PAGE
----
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applestar
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Posts: 28183
Joined: Thu May 01, 2008 11:21 pm
Location: Zone 6, NJ (3/M)4/E ~ 10/M

An anticipated volunteer

When I prune my apples and pears in spring, I keep some of the pruned branches to dry for the grill but use some of the branches as supports and border fencing in the garden, and stick some of the branches in the surrounding ground.

The ones stuck in the ground sometimes leaf out and bloom, but usually does not strike roots and are dead by the time they need to be cleaned up for re-planting the bed or by Fall.

Also, there are usually some volunteer seedlings that grow from most probably bird-sown seeds. I let some of those grow just for fun. But most of the apple-like seedlings are from the crabapple tree with tiny yellow pea-sized fruits which was itself a volunteer way back when.

...

In my Espalier Fence Row, one of my trees died a couple of years ago when it was girdled by rodents or rabbits over the winter. I haven't cut down/dug up the dead tree yet but I really need to replace it and have been shopping for what to plant in its place -- OK to plant another apple? Should it be some other fruit?

...but I noticed this spring that there is what looks like an apple growing halfway between the dead one and the Seckel pear, the next tree over. I left it to see if it would survive -- sometimes the volunteers are from store bought apple seeds and they exhibit common local diseases that would kill them or at least affect them severely (there's one in the Kid's Garden that gets covered by Downey mildew every year -- very slow to grow -- that I'm still trying to decide whether to keep though it's been about 4 years)

This volunteer in the Espalier row got a bit of fireblight, but seems to have shrugged it off.

Since I don't tag the prunings I stick in the ground, I have no idea if this is one (though I vaguely remember sticking one around there before) or if it might be a volunteer seedling. It could even be from a dropped fruit from the lost Pristine.... And another possibility is that it's a root sucker from the Pristine's rootstock.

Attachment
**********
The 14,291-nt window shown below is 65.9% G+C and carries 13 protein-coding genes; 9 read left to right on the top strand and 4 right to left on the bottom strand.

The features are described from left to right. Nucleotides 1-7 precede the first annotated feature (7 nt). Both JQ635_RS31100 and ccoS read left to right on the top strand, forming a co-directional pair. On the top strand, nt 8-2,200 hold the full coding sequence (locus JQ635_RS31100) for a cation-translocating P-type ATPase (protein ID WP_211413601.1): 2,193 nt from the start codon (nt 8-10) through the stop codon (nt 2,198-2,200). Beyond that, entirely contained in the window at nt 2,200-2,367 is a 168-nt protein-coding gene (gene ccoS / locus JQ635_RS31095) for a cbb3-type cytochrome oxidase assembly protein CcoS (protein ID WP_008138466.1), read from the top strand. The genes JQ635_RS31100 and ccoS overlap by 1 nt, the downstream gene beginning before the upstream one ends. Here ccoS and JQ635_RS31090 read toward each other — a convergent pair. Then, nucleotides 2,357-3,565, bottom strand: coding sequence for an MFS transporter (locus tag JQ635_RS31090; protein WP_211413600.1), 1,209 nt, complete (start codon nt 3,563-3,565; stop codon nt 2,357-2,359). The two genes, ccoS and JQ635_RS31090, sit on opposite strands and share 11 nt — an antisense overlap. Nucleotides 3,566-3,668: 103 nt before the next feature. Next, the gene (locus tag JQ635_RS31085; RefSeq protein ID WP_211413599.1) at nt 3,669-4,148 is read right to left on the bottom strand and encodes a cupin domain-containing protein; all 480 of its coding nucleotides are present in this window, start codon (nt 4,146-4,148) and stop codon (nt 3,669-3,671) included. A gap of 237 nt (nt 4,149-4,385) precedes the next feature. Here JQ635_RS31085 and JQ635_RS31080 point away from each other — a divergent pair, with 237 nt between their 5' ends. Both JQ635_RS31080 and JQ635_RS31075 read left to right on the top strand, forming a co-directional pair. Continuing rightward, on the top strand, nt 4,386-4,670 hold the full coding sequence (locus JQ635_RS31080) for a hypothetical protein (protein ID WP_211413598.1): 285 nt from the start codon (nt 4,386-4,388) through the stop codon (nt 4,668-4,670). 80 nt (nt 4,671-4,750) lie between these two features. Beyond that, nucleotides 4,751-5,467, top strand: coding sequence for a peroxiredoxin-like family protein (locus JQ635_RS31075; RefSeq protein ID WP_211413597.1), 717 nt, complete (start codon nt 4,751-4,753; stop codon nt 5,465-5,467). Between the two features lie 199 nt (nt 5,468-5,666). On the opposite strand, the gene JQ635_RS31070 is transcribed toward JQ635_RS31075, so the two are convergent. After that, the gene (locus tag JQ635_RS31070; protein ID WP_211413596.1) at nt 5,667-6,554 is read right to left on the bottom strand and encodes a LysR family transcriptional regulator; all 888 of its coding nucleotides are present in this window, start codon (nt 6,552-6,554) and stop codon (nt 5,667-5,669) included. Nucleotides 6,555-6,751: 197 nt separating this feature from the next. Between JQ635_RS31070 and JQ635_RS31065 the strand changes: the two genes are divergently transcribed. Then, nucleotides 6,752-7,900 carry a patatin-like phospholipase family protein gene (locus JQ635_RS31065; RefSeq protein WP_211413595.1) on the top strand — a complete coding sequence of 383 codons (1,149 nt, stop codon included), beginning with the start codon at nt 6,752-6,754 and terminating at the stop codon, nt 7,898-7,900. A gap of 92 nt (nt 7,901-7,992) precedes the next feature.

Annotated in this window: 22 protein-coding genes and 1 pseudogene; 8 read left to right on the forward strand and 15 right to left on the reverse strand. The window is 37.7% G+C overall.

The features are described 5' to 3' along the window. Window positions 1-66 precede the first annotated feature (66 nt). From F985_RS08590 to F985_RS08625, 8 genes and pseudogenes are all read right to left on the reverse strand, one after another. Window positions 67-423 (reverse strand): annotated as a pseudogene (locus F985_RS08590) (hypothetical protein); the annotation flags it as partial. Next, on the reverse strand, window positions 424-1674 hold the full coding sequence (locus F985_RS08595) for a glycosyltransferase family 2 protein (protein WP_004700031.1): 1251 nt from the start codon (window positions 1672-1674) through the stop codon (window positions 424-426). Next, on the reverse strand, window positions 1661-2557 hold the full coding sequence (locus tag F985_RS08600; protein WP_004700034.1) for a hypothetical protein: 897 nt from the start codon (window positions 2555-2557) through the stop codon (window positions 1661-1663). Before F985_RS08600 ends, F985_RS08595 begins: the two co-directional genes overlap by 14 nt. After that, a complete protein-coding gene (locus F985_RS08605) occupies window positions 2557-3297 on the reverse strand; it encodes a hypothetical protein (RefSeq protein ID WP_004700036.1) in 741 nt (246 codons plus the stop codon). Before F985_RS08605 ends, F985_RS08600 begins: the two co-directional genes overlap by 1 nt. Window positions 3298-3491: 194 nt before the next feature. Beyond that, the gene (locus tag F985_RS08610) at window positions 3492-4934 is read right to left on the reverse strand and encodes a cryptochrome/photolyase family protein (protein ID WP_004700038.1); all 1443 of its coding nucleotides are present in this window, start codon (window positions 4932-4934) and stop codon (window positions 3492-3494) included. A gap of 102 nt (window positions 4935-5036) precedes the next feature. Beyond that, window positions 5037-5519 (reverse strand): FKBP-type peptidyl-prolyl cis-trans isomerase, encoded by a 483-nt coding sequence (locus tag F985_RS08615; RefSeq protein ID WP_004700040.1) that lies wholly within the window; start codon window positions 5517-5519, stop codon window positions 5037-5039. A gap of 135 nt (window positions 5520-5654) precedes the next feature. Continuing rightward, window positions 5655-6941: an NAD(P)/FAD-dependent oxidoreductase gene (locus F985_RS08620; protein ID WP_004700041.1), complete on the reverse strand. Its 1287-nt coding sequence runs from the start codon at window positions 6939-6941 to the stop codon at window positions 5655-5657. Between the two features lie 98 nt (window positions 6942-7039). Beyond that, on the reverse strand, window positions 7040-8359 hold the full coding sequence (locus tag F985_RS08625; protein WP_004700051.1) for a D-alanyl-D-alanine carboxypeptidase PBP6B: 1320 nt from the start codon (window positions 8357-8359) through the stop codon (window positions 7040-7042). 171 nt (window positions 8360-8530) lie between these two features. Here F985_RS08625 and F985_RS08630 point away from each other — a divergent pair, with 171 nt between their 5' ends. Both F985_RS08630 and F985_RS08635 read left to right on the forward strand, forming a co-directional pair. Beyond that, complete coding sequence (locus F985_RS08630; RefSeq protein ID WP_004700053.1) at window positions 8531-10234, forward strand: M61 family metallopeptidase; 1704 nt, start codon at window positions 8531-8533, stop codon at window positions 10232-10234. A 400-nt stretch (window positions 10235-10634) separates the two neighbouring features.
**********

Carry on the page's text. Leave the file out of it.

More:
Learning never ends because we can share what we've learned. And in sharing our collective experiences, we gain deeper understanding of what we learned.

JONA
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Posts: 807
Joined: Fri Jul 25, 2014 11:11 am
Location: Sussex. England

Re: An anticipated volunteer

Whichever it is Star...it should be interesting to see what it looks like when it fruits.
John

CharlieBear
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Posts: 590
Joined: Thu Jul 14, 2011 9:19 pm
Location: Pacific NW

Re: An anticipated volunteer

I agree the outcome would be interesting, but alas, what you get is statistically not likely to be what you want. You might consider planting one of the disease resistant varieties. That way you know what you have and don't potentially lose several years only to have to start over. If the other tree is very slow growing and you have seen evidence of disease, I would remove it and plant something less disease prone. I have pulled several trees, that ended up with cedar rust from neighbor's trees etc. I am removing one this year that became compromised. I saved it long enough to harvest, but clearly the tree needs more help then I have time for. Whatever you decided- best wishes.

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